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co3 ... stepping into the new terrain
In a paper presented at the recent Curatorial Lab conference in Melbourne, Ross Gibson, then the Creative Director of the Australian Centre for the Moving Image, Cinemedia, spoke of the potential for audio-visual art and hybrid performance to create a sense of 'wonder' in the audience. This term best describes my initial encounter with the C03 live virtual reality performance by Company In Space, presented as part of Interact 2001 : Asia Pacific Multimedia Festival, Melbourne. Company in Space is a group of Melbourne-based artists, animators, writers, composers, performers, sound engineers and computer programmers, which engages in live events that link performers and audiences around the world.
Conceptualised by John McCormick and Company In Space allies, C03 attempted to explore the ambiguous interfaces between the technological and the human. Performance artist/postmodern dancer, Hellen Sky, negotiated this terrain of interaction with the support of a team of artists and technophiles. During the opening night performance, viewers sat transfixed, engaged in various visual and aural moments of encounter. The immersive environment, including the spectacle of the light projections, interactions between the performer and her avatars, and emotive soundscapes, situated the audience in a state of awe. Audience members could interact with the work in manifold ways, deciding whether to watch the various screens, observe the performer, or survey the computer monitors as John McCormick loaded various packages to make the virtual links with Florida-based artist, Keith Roberson.
C03 used a theatrical framework in that the temporal aspects of the work required the audience to sit in a theatre and allocate forty minutes of their time and attention to the performance. lt took place in RMIT's newly renovated Capitol Theatre, a space that has an amazing architectural presence, combining signs of the organic with the modern. Originally designed by Waiter Burley Griffin and Marion Mahoney Griffin in 1924, the Capital features geometric stalactite formations that jut out from the ceiling, corners and columns of the theatre, creating a futuristic, cave-like aesthetic. These organic forms contrasted with the high-tech sound, lighting and projection technologies being utilised in C03, yet the ancient and the modern were fused symbolically through the use of space, script, and ambient audio-visual configurations.
C03 offered a narrative about the manifestation of cybernetic organisms and cyber identities. Multiple screens projected animated versions of Sky's avatars as she moved through the material space of the theatre and the virtual space presented on-screen. A motion capture apparatus, usually used by computer animators, was strapped to her body, connecting her corporeal presence with her virtual presence. Observing Sky move robotically through the theatre space, one could not help but think of the boundary figure of the cyborg that seems to symbolise the transgression of modern binaries such as human/nonhuman, natural/artificial, mind/body, male/female and our ever constant journey towards the posthuman body. C03 evoked the sense that we are already cyborgs, fused with machinery and technology through various devices that are extensions of our bodies, our 'selves' and our imaginations.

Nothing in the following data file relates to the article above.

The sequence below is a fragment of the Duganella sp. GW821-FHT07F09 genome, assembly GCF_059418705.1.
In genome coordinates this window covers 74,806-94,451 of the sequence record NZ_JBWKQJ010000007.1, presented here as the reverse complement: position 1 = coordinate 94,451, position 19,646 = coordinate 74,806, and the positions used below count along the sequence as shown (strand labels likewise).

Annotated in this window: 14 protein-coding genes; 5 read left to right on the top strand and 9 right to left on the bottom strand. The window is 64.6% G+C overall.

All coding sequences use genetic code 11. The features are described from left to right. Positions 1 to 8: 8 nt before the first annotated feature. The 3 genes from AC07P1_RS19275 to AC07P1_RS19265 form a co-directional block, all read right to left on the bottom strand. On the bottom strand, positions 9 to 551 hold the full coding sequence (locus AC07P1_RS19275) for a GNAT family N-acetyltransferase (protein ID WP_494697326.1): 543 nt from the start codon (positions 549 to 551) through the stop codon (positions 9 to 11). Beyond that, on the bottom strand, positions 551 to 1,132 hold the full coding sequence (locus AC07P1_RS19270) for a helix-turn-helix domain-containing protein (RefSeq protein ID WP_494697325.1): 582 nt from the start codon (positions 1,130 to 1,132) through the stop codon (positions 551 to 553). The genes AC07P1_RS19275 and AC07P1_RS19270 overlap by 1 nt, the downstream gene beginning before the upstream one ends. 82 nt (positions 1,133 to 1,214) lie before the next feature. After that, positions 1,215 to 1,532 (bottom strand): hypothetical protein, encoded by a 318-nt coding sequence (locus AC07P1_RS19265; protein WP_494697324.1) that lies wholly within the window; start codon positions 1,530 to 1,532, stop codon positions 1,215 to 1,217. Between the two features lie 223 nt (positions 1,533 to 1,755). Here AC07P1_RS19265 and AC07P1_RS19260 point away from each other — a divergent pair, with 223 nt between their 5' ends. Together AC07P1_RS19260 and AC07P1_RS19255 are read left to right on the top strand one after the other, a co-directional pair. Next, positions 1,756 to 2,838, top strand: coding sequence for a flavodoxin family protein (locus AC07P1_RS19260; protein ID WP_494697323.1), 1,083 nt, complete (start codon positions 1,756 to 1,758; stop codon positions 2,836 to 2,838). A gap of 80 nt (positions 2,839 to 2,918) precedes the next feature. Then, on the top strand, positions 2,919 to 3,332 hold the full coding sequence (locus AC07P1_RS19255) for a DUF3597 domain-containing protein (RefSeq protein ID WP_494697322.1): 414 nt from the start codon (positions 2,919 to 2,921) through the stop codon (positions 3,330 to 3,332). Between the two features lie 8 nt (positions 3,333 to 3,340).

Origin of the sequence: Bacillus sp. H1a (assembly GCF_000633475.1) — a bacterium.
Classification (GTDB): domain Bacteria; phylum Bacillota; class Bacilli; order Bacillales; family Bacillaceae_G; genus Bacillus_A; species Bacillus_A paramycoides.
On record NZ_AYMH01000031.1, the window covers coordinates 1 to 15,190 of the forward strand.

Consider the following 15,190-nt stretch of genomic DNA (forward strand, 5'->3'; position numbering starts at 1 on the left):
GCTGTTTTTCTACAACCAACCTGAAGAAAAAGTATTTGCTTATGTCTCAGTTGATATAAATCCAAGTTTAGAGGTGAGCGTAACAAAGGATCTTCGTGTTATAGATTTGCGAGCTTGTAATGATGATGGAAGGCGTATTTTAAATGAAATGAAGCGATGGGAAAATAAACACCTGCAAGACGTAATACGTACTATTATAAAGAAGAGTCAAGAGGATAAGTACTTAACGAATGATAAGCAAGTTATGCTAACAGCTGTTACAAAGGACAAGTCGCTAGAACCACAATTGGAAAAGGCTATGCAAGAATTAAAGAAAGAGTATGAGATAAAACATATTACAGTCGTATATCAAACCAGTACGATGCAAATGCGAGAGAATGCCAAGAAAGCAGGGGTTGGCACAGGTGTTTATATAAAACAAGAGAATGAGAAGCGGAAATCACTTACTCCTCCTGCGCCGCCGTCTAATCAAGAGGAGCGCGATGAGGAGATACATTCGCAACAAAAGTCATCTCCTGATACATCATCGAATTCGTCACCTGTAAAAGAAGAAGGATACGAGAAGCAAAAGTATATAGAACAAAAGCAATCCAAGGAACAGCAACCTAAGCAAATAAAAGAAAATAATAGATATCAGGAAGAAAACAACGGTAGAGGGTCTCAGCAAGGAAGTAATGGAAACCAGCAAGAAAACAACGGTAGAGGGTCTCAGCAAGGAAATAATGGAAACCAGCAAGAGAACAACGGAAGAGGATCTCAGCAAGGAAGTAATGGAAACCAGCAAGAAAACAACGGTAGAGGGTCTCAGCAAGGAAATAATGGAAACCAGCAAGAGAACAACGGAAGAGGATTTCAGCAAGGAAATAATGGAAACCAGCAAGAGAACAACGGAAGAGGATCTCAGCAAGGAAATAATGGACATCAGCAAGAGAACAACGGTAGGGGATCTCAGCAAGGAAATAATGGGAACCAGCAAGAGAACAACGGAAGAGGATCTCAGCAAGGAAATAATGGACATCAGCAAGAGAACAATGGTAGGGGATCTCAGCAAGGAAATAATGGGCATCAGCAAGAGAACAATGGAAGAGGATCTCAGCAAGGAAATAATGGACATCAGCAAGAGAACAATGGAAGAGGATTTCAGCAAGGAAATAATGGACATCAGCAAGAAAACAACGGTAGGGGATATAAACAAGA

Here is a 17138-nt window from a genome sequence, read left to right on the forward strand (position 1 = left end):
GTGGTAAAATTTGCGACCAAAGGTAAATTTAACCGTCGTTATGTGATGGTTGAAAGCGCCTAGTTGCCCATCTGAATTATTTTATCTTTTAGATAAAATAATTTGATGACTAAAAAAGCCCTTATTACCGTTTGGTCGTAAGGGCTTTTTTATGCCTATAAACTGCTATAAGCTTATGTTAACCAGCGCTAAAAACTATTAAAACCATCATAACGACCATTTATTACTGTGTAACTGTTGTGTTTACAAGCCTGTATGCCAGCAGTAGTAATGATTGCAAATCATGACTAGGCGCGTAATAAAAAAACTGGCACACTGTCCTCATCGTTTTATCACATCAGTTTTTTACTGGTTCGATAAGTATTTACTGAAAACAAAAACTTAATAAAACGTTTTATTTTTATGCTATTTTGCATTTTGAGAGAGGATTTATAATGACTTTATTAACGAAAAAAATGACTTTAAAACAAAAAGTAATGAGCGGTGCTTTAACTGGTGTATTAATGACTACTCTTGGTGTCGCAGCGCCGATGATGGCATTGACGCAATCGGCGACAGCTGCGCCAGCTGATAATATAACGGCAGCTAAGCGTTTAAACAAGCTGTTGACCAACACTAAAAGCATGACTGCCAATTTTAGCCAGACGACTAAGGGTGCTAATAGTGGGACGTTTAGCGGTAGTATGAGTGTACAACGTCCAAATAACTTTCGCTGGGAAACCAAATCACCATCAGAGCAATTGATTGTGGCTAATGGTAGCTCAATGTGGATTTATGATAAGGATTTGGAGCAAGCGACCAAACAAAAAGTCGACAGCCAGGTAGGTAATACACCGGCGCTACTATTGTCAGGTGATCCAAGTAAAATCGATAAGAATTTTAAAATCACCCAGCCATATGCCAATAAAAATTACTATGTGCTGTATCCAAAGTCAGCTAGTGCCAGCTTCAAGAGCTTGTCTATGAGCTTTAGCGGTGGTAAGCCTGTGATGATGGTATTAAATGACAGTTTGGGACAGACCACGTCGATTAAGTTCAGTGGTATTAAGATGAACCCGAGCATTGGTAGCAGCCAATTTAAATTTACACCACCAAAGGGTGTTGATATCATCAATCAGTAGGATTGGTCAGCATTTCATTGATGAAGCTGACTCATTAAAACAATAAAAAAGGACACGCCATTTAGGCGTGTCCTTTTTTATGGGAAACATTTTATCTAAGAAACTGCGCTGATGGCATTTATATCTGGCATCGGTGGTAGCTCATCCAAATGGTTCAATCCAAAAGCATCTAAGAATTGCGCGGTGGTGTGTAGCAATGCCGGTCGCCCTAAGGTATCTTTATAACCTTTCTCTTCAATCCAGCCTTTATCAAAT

Initially Sky's avatar appeared as a featureless liquid metallic android, observing and testing its bodily boundaries and capacities like a newly born creature. lt then transformed into a series of animated female characters that embarked on a journey of discovery through a vast virtual landscape. One of the most successful aspects of this performance was when Sky, situated on one of the theatre's balconies, performed a pas de deux with her avatar which was being projected onto the other balcony. Human and avatar encountered each other through movement in a sequence that was analogous to watching an entranced person dance with their reflection in a strange mirror. This seemed to be the moment when Sky felt most connected to her virtual presence. By the end of the performance, a veritable shopping mall of virtual identities were on display, with Sky & her avatar engaging in a frenzied , selection process to acquire the 'right' image. This sequence was both a celebration and expression of anxiety about the idea of re-imaging our 'identities'.
In contrast to my first encounter with C03, when I returned to see it for a second time, I experienced the technology failures that seem so prevalent in virtual performances and digital art. Although a certain amount of techno-calamity seems inevitable in technology-based work, and it can even be argued that these breakdowns are signs of the experimental and ephemeral nature of multi-media art, it also presents a challenge for both artists and audiences in producing the ideal of sensory immersion. Once shifted into a state of amplified awareness about the instability of the technology, it was almost impossible to reconnect with the imaginary realm. In a very postmodern sense the viewer became undeniably aware of the simulated nature of his/her environment and the unpredictability of virtuality. However, when the technology behaved, C03 really did exhibit the capacities of hybrid performance practices to create imaginary realms for viewers to extend how they think and feel, by placing them in state of 'wonder'.